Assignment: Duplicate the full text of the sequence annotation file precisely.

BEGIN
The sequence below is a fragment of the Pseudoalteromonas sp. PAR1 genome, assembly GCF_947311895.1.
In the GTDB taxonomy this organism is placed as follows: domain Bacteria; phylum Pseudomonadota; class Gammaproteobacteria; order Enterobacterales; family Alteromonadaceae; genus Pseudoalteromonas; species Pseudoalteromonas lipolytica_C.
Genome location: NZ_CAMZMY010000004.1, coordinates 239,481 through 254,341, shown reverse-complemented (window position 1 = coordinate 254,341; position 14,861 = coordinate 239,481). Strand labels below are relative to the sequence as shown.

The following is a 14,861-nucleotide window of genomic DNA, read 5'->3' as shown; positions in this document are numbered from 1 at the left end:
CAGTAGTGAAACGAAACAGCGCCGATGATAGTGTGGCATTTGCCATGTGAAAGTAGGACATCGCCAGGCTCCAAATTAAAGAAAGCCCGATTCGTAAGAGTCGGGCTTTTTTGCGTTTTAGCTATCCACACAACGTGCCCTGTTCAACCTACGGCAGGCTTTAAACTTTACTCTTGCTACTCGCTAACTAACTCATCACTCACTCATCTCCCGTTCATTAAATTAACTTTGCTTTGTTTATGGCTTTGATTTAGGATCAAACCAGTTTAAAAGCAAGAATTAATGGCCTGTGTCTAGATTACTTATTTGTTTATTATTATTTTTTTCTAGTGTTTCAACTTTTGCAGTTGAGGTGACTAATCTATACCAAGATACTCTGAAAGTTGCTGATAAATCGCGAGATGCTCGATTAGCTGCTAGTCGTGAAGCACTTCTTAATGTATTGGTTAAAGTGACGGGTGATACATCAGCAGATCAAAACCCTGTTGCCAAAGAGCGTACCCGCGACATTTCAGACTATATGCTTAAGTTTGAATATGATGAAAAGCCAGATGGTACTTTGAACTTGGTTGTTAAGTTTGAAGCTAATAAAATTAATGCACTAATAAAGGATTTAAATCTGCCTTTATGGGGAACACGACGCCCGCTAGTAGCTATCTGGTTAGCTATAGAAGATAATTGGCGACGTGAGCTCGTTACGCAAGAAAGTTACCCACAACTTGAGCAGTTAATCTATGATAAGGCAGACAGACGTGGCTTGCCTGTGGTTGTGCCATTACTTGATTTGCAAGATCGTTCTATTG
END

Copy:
The sequence below is a fragment of the Pseudoalteromonas sp. PAR1 genome, assembly GCF_947311895.1.
In the GTDB taxonomy this organism is placed as follows: domain Bacteria; phylum Pseudomonadota; class Gammaproteobacteria; order Enterobacterales; family Alteromonadaceae; genus Pseudoalteromonas; species Pseudoalteromonas lipolytica_C.
Genome location: NZ_CAMZMY010000004.1, coordinates 239,481 through 254,341, shown reverse-complemented (window position 1 = coordinate 254,341; position 14,861 = coordinate 239,481). Strand labels below are relative to the sequence as shown.

The following is a 14,861-nucleotide window of genomic DNA, read 5'->3' as shown; positions in this document are numbered from 1 at the left end:
CAGTAGTGAAACGAAACAGCGCCGATGATAGTGTGGCATTTGCCATGTGAAAGTAGGACATCGCCAGGCTCCAAATTAAAGAAAGCCCGATTCGTAAGAGTCGGGCTTTTTTGCGTTTTAGCTATCCACACAACGTGCCCTGTTCAACCTACGGCAGGCTTTAAACTTTACTCTTGCTACTCGCTAACTAACTCATCACTCACTCATCTCCCGTTCATTAAATTAACTTTGCTTTGTTTATGGCTTTGATTTAGGATCAAACCAGTTTAAAAGCAAGAATTAATGGCCTGTGTCTAGATTACTTATTTGTTTATTATTATTTTTTTCTAGTGTTTCAACTTTTGCAGTTGAGGTGACTAATCTATACCAAGATACTCTGAAAGTTGCTGATAAATCGCGAGATGCTCGATTAGCTGCTAGTCGTGAAGCACTTCTTAATGTATTGGTTAAAGTGACGGGTGATACATCAGCAGATCAAAACCCTGTTGCCAAAGAGCGTACCCGCGACATTTCAGACTATATGCTTAAGTTTGAATATGATGAAAAGCCAGATGGTACTTTGAACTTGGTTGTTAAGTTTGAAGCTAATAAAATTAATGCACTAATAAAGGATTTAAATCTGCCTTTATGGGGAACACGACGCCCGCTAGTAGCTATCTGGTTAGCTATAGAAGATAATTGGCGACGTGAGCTCGTTACGCAAGAAAGTTACCCACAACTTGAGCAGTTAATCTATGATAAGGCAGACAGACGTGGCTTGCCTGTGGTTGTGCCATTACTTGATTTGCAAGATCGTTCTATTG